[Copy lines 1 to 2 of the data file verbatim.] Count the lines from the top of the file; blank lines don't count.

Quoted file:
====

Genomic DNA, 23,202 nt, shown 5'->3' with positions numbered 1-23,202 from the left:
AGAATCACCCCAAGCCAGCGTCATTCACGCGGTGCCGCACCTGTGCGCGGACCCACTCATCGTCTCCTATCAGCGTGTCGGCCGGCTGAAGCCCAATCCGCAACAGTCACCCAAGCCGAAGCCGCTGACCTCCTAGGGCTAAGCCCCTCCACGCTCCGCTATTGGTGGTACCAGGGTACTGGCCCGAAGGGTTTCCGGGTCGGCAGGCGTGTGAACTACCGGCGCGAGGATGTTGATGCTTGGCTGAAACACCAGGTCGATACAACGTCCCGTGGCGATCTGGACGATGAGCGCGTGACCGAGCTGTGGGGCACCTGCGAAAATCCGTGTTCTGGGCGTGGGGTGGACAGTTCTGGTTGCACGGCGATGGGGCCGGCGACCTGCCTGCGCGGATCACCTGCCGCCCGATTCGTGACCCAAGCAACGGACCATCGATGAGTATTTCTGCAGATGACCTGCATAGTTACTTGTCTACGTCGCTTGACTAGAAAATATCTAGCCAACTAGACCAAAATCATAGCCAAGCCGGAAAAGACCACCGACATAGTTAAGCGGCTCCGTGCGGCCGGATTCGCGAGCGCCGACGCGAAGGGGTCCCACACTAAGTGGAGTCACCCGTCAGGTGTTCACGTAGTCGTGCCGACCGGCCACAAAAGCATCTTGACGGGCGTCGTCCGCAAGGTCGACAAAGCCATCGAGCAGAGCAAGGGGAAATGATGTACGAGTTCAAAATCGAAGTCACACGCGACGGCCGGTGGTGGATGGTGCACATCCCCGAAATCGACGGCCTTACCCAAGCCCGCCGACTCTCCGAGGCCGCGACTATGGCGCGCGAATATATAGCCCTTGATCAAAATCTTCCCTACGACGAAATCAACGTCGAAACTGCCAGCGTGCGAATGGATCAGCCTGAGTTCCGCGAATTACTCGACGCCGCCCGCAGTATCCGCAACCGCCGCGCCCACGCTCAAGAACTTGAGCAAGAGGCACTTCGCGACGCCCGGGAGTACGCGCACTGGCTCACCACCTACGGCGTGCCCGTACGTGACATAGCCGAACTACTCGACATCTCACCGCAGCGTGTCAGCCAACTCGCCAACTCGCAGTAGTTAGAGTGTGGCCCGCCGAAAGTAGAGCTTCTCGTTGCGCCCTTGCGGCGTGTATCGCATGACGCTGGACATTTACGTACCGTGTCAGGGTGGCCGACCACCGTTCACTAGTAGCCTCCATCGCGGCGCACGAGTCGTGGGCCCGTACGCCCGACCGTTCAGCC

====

Genomic DNA, 23,202 nt, shown 5'->3' with positions numbered 1-23,202 from the left:
AGAATCACCCCAAGCCAGCGTCATTCACGCGGTGCCGCACCTGTGCGCGGACCCACTCATCGTCTCCTATCAGCGTGTCGGCCGGCTGAAGCCCAATCCGCAACAGTCACCCAAGCCGAAGCCGCTGACCTCCTAGGGCTAAGCCCCTCCACGCTCCGCTATTGGTGGTACCAGGGTACTGGCCCGAAGGGTTTCCGGGTCGGCAGGCGTGTGAACTACCGGCGCGAGGATGTTGATGCTTGGCTGAAACACCAGGTCGATACAACGTCCCGTGGCGATCTGGACGATGAGCGCGTGACCGAGCTGTGGGGCACCTGCGAAAATCCGTGTTCTGGGCGTGGGGTGGACAGTTCTGGTTGCACGGCGATGGGGCCGGCGACCTGCCTGCGCGGATCACCTGCCGCCCGATTCGTGACCCAAGCAACGGACCATCGATGAGTATTTCTGCAGATGACCTGCATAGTTACTTGTCTACGTCGCTTGACTAGAAAATATCTAGCCAACTAGACCAAAATCATAGCCAAGCCGGAAAAGACCACCGACATAGTTAAGCGGCTCCGTGCGGCCGGATTCGCGAGCGCCGACGCGAAGGGGTCCCACACTAAGTGGAGTCACCCGTCAGGTGTTCACGTAGTCGTGCCGACCGGCCACAAAAGCATCTTGACGGGCGTCGTCCGCAAGGTCGACAAAGCCATCGAGCAGAGCAAGGGGAAATGATGTACGAGTTCAAAATCGAAGTCACACGCGACGGCCGGTGGTGGATGGTGCACATCCCCGAAATCGACGGCCTTACCCAAGCCCGCCGACTCTCCGAGGCCGCGACTATGGCGCGCGAATATATAGCCCTTGATCAAAATCTTCCCTACGACGAAATCAACGTCGAAACTGCCAGCGTGCGAATGGATCAGCCTGAGTTCCGCGAATTACTCGACGCCGCCCGCAGTATCCGCAACCGCCGCGCCCACGCTCAAGAACTTGAGCAAGAGGCACTTCGCGACGCCCGGGAGTACGCGCACTGGCTCACCACCTACGGCGTGCCCGTACGTGACATAGCCGAACTACTCGACATCTCACCGCAGCGTGTCAGCCAACTCGCCAACTCGCAGTAGTTAGAGTGTGGCCCGCCGAAAGTAGAGCTTCTCGTTGCGCCCTTGCGGCGTGTATCGCATGACGCTGGACATTTACGTACCGTGTCAGGGTGGCCGACCACCGTTCACTAGTAGCCTCCATCGCGGCGCACGAGTCGTGGGCCCGTACGCCCGACCGTTCAGCC